Gabor Maté: 5 books that changed my life
From A.A. Milne to George R.R. Martin, his favourite childhood book and his guilty pleasure read
Dr. Gabor Maté worked for 12 years on Vancouver's Downtown Eastside with patients challenged by drug addiction and mental illness, and has more than 20 years of experience in medical family practice and palliative care.
As an author, Dr. Maté has written several best-selling books, including:
- In the Realm of Hungry Ghosts: Close Encounters with Addiction
- When the Body Says No: The Cost of Hidden Stress
- Scattered Minds: A New Look at the Origins and Healing of Attention Deficit Disorder
1. His favourite childhood book
Winnie The Pooh, by A.A. Milne
"I have to say, the English original is almost as good as the Hungarian translation," laughed Maté, who grew up in Hungary and moved to Canada when he was 13.
"Everybody thinks it's for children. Actually, adults find it screamingly funny, because it's so full of irony, humour, wry observations on life and absurdity.
"For many people, [books] are the source of inspiration, information, knowledge about the self, excitement of fantasy, and for me as a child, I realized an alternate universe which was in some ways more inviting than the real world."
2. The book he'd give to his young adult self
The Iliad, by Homer
"It doesn't matter how many times I read it. I still don't want the outcome to be what happens in the end, and I know what's going to happen in the end.
"It's so ancient, and it's so human, and it's so eternal — that people way back, 3,200 years ago in mythical Greece and near Asia were struggling with issues of love, and honour, and fear of death, and dignity, and making decisions under tough circumstances, and it's all in this beautiful poetic language.
"If I don't read it for two or three years in a row, I start missing it, and I have to go back and read it in whatever translation."
3. The other book he'd give to his young adult self
"The problem is, if i had given it to myself when I was 18, 19, 20 or 21, I would've disdained it or thrown it away, given the consciousness I had then, because I was so externally focused and so uncomfortable looking internally.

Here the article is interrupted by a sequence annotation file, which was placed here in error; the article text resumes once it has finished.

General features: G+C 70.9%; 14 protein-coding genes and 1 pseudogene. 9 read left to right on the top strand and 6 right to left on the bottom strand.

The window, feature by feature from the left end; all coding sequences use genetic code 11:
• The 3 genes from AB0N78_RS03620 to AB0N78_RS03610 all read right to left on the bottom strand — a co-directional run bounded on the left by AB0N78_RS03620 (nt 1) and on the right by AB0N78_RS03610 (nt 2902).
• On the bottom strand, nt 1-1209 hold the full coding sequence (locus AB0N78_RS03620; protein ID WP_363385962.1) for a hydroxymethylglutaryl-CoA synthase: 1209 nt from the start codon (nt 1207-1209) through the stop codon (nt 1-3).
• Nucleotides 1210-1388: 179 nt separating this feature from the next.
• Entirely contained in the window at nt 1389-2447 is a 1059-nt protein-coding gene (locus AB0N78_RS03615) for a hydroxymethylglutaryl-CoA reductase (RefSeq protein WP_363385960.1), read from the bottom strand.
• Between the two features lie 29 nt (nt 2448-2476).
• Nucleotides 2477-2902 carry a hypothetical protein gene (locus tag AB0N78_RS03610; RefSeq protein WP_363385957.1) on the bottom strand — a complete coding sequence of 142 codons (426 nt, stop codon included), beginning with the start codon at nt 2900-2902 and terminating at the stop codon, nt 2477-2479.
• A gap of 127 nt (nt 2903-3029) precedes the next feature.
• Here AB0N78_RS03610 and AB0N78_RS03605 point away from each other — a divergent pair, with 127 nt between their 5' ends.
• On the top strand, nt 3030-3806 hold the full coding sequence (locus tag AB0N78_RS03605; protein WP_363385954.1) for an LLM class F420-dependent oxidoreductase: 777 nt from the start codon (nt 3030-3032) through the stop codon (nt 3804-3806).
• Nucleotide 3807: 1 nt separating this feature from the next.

"Eckhart really invites you to look inside, to see how we create our world through our mental processes and our emotional predispositions which are programmed into us before we know it.
"If I deal with my mind and the unconscious pain that I carry, and the attachments that I have to things, and the identity that I've adopted...you gain liberation."
Maté said embracing this world view would have enabled him to escape the unnecessary hostility, depression and dysfunction that he introduced into his life and relationships.
4. The book that changed his life
This was one of the first books that explored in a public and detailed way the Nazi crimes committed during the Holocaust, said Maté.
The history holds dear for Maté, who was just an infant when his grandparents were killed in Auschwitz.
"My parents had these high bookshelves where there were books that they didn't want me to read.
"I took a chair one day, and there it was. It was full of these horrific pictures.
"It opened up all kinds of emotion in me. It also left me pondering a whole lot of questions. One of them was, how can people do this? How can people stand by and allow it to happen? How do we prevent it from happening again?
"Those questions have been motivational questions all my life."
5. The book that's his guilty pleasure
"The characters are vivid. There are no bad guys and good guys.
"The seemingly heroic types turn out to have their flaws, and the seemingly villainous types turn out to have their humanity.
"I have to say, I guiltily look forward to the next volume.